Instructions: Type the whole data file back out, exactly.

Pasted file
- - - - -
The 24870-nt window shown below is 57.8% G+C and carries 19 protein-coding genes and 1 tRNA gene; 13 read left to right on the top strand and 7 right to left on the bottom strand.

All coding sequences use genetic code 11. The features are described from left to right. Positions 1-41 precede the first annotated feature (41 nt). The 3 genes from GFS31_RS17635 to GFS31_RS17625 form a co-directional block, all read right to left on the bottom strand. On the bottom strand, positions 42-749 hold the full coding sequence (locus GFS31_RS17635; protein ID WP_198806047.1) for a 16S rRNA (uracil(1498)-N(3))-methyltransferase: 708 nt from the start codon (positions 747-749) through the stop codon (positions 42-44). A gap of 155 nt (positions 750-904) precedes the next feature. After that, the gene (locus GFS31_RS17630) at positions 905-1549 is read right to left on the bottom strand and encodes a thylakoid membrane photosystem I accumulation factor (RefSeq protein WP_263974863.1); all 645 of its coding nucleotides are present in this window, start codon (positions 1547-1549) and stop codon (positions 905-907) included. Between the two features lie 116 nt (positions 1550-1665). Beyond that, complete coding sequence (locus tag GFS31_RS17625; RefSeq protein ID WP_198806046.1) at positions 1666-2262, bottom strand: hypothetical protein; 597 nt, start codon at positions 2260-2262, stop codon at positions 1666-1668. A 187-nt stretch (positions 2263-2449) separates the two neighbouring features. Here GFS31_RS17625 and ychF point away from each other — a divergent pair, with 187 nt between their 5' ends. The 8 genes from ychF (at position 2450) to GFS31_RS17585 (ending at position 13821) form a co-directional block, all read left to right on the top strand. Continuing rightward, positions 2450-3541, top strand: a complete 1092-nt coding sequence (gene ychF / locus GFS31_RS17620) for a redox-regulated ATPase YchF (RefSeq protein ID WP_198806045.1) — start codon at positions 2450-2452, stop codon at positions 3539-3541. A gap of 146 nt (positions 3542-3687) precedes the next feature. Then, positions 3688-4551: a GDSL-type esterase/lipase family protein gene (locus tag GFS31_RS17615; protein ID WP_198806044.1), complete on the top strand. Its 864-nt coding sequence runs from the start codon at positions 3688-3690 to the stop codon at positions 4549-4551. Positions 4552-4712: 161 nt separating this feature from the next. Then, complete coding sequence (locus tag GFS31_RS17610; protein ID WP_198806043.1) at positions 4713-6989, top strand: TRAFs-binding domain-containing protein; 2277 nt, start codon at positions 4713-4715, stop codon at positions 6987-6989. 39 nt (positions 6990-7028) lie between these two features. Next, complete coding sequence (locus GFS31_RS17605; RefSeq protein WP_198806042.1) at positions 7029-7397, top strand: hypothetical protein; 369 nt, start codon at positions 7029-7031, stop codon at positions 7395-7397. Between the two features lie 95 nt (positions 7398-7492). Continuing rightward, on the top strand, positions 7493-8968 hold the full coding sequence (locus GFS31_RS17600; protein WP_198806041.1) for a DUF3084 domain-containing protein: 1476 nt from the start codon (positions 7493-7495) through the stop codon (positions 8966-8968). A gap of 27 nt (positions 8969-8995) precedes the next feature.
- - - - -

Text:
The 24870-nt window shown below is 57.8% G+C and carries 19 protein-coding genes and 1 tRNA gene; 13 read left to right on the top strand and 7 right to left on the bottom strand.

All coding sequences use genetic code 11. The features are described from left to right. Positions 1-41 precede the first annotated feature (41 nt). The 3 genes from GFS31_RS17635 to GFS31_RS17625 form a co-directional block, all read right to left on the bottom strand. On the bottom strand, positions 42-749 hold the full coding sequence (locus GFS31_RS17635; protein ID WP_198806047.1) for a 16S rRNA (uracil(1498)-N(3))-methyltransferase: 708 nt from the start codon (positions 747-749) through the stop codon (positions 42-44). A gap of 155 nt (positions 750-904) precedes the next feature. After that, the gene (locus GFS31_RS17630) at positions 905-1549 is read right to left on the bottom strand and encodes a thylakoid membrane photosystem I accumulation factor (RefSeq protein WP_263974863.1); all 645 of its coding nucleotides are present in this window, start codon (positions 1547-1549) and stop codon (positions 905-907) included. Between the two features lie 116 nt (positions 1550-1665). Beyond that, complete coding sequence (locus tag GFS31_RS17625; RefSeq protein ID WP_198806046.1) at positions 1666-2262, bottom strand: hypothetical protein; 597 nt, start codon at positions 2260-2262, stop codon at positions 1666-1668. A 187-nt stretch (positions 2263-2449) separates the two neighbouring features. Here GFS31_RS17625 and ychF point away from each other — a divergent pair, with 187 nt between their 5' ends. The 8 genes from ychF (at position 2450) to GFS31_RS17585 (ending at position 13821) form a co-directional block, all read left to right on the top strand. Continuing rightward, positions 2450-3541, top strand: a complete 1092-nt coding sequence (gene ychF / locus GFS31_RS17620) for a redox-regulated ATPase YchF (RefSeq protein ID WP_198806045.1) — start codon at positions 2450-2452, stop codon at positions 3539-3541. A gap of 146 nt (positions 3542-3687) precedes the next feature. Then, positions 3688-4551: a GDSL-type esterase/lipase family protein gene (locus tag GFS31_RS17615; protein ID WP_198806044.1), complete on the top strand. Its 864-nt coding sequence runs from the start codon at positions 3688-3690 to the stop codon at positions 4549-4551. Positions 4552-4712: 161 nt separating this feature from the next. Then, complete coding sequence (locus tag GFS31_RS17610; protein ID WP_198806043.1) at positions 4713-6989, top strand: TRAFs-binding domain-containing protein; 2277 nt, start codon at positions 4713-4715, stop codon at positions 6987-6989. 39 nt (positions 6990-7028) lie between these two features. Next, complete coding sequence (locus GFS31_RS17605; RefSeq protein WP_198806042.1) at positions 7029-7397, top strand: hypothetical protein; 369 nt, start codon at positions 7029-7031, stop codon at positions 7395-7397. Between the two features lie 95 nt (positions 7398-7492). Continuing rightward, on the top strand, positions 7493-8968 hold the full coding sequence (locus GFS31_RS17600; protein WP_198806041.1) for a DUF3084 domain-containing protein: 1476 nt from the start codon (positions 7493-7495) through the stop codon (positions 8966-8968). A gap of 27 nt (positions 8969-8995) precedes the next feature.